The DXC Blogs – AWS Managed Services


Originally posted internally 13 Dec 2016, this post marks the end of my journey through the back catalogue:

The dust has hardly settled from re:Invent, but today brings the first big public launch since AWS’s big annual event – AWS Managed Services.

This will be one of those blog posts that I hope saves me having to repeat myself in many emails, as I’ve already had people asking, “how we plan to partner / compete with this new service”, as “It will seem to people like direct competition”.

For me the key passage in the launch blog is:

Designed for the Fortune 1000 and the Global 2000, this service is designed to accelerate cloud adoption. It simplifies deployment,  migration, and management using automation and machine learning, backed up by a dedicated team of Amazon employees. AWS MS builds on AWS and provides a set of integration points (APIs and a set of CLI tools) for connection to your existing service management system. We’ve been working with a representative set of AWS enterprise customers and partners for the last couple of years in order to make sure that this service meets a very wide range of enterprise requirements.


  • It’s for large companies (as SMEs don’t really do ITIL etc.).
  • It’s about integration with existing service management via APIs.
  • Even though there’s console functionality over the top of the APIs (to provide minimal viable accessibility) this couldn’t displace a service management system entirely.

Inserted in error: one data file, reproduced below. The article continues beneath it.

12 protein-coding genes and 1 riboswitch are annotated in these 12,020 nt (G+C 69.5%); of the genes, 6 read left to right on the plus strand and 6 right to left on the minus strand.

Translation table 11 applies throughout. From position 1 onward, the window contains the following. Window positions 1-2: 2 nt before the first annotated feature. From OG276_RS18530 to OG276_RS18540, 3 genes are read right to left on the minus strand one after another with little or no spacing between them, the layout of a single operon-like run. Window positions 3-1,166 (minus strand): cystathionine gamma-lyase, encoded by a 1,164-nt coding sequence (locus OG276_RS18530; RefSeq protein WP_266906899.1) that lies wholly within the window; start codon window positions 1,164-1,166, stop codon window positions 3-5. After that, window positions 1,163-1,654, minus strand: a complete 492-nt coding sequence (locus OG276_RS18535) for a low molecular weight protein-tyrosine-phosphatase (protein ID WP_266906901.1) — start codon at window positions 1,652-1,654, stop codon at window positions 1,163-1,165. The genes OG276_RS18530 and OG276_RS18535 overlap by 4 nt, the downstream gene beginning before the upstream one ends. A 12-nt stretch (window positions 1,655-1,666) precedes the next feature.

We have been working with AWS on this, so we’re one of those partners mentioned above. This gives us the services at their end to properly bring AWS into the Integrated Digital Services Management (IDSM) fold. In many cases this is just giving us a uniform way to do something (and have it reported) where there were previously hundreds of different variations on the approach that could be taken (e.g. patch management).

Overall I don’t think this is AWS eating our lunch – it’s AWS making it easier for our customers to use them (and easier and more consistent for us to help them do that).

Original Comments


I was being a bit facetious with the “eating our lunch” comment :-)  Perhaps not enough coffee after being stuck trying to get into Chorley after a truck spontaneously combusted on the M6.

Workloads are going to be deployed on AWS/Azure more and more (not so much on Cisco’s InterCloud Services…)

So it’s good to know the answer to “how do you provide operational support. patching etc of workload OS’s in your hybrid solutions?”

is “exactly the same way we do for private cloud/on-premises workloads*  “

*from the client/users’ perspective


Re Cisco Interconnect – Article on The Register this morning

Cisco to kill its Intercloud public cloud on March 31, 2017 • The Register


Is CSC part of this also CS?

What’s the Role of AWS Consulting Partners in AWS MS?

‘APN Partners were key in the development of this service, and play an active role in the deployment and use of AWS MS. Having a standard operating environment not only fast tracks customer onboarding, but creates many different opportunities for APN Partners to enable and add value for AWS MS customers. In the coming weeks, we will also be launching a new AWS Managed Services designation as part of the AWS Services Delivery Program for APN Partners (stay tuned to the APN Blog for more information to come).